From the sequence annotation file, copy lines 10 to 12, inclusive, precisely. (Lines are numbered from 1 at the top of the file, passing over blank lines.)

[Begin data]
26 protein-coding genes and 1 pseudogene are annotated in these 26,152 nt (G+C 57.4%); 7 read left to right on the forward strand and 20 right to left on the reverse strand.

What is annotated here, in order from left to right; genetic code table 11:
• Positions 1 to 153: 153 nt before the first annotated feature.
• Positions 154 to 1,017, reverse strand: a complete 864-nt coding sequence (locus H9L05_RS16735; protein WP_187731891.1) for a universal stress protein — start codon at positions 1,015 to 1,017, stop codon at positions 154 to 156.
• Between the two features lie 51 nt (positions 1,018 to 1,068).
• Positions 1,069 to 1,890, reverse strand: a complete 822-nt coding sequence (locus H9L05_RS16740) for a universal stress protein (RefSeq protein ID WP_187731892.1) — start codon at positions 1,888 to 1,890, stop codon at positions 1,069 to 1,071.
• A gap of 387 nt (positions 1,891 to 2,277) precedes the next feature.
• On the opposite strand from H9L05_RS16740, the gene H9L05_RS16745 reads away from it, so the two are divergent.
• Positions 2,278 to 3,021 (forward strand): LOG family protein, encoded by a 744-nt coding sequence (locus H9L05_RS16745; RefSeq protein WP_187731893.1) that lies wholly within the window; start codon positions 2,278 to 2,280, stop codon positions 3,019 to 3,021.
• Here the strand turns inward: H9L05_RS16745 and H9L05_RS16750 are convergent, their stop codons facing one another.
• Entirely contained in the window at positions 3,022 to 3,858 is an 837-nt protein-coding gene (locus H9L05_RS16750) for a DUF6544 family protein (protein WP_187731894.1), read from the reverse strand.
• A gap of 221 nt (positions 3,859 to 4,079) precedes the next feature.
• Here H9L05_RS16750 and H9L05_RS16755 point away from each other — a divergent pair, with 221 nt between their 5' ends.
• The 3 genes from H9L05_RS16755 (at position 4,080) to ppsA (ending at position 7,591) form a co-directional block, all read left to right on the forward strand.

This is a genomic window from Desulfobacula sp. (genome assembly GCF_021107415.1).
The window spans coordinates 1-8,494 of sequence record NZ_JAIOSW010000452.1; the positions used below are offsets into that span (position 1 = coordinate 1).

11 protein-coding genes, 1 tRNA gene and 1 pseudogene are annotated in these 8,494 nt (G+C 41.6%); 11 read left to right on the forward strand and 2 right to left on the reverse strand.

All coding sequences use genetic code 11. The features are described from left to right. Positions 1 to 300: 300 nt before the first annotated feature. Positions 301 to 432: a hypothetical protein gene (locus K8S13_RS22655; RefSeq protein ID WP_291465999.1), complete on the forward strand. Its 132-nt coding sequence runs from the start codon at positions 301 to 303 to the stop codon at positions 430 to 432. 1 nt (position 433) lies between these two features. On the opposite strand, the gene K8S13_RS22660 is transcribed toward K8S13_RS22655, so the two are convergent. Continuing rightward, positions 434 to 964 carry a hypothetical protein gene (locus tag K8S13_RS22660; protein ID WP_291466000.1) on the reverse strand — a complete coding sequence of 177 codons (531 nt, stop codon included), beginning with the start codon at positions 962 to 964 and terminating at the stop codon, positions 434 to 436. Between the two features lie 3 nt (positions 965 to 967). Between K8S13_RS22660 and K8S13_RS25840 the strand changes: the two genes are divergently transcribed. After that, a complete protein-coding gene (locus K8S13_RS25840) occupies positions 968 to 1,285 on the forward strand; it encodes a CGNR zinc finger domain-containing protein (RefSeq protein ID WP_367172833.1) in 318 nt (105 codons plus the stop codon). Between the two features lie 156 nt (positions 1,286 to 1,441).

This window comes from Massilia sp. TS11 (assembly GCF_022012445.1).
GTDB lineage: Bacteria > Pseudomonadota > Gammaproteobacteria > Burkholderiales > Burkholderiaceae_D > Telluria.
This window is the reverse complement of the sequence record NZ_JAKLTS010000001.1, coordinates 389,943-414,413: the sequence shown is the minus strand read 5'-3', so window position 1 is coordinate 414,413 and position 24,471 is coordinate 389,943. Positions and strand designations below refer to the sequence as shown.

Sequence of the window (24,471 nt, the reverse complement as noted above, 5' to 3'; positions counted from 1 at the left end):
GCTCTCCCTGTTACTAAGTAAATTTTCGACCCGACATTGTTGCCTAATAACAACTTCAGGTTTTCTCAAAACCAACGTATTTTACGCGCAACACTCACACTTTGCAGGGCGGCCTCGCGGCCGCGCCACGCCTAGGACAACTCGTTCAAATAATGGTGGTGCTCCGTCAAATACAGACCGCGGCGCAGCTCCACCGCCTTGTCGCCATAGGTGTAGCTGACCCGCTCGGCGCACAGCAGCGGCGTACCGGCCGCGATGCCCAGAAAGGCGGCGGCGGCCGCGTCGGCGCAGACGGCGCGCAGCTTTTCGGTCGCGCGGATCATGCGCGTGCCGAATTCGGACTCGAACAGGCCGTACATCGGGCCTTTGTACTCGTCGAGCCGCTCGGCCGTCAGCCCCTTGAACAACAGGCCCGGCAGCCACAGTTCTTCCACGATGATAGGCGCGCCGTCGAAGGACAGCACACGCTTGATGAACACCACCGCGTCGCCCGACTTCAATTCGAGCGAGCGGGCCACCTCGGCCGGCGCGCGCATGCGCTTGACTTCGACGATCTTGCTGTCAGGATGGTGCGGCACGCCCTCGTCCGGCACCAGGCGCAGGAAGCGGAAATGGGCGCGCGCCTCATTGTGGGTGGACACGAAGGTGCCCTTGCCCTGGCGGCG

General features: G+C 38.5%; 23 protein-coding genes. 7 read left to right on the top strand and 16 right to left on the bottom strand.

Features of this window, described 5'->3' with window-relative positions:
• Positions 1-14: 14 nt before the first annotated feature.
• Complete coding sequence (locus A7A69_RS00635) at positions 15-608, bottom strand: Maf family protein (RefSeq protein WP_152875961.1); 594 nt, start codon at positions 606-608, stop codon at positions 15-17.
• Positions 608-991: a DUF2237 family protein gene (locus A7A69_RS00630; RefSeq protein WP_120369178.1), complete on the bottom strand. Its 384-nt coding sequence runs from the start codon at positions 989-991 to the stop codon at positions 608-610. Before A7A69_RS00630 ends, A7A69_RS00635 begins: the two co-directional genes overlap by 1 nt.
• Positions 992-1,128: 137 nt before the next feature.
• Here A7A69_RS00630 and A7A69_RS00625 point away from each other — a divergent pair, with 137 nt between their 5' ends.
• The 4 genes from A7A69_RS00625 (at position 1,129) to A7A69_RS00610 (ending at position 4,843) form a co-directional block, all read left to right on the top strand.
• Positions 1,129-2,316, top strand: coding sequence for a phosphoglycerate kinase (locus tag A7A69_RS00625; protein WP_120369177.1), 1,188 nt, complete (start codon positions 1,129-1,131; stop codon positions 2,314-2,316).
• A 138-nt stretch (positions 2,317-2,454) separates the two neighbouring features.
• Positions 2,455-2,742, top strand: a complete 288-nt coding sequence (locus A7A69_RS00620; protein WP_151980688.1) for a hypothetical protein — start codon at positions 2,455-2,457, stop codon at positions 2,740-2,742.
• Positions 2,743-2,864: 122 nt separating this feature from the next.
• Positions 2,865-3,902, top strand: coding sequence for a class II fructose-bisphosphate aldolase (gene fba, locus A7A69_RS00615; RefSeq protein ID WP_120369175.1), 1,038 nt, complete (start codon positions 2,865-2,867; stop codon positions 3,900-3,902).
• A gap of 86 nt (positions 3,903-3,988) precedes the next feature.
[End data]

• Here the strand turns inward: H9L05_RS16745 and H9L05_RS16750 are convergent, their stop codons facing one another.
• Entirely contained in the window at positions 3,022 to 3,858 is an 837-nt protein-coding gene (locus H9L05_RS16750) for a DUF6544 family protein (protein WP_187731894.1), read from the reverse strand.
• A gap of 221 nt (positions 3,859 to 4,079) precedes the next feature.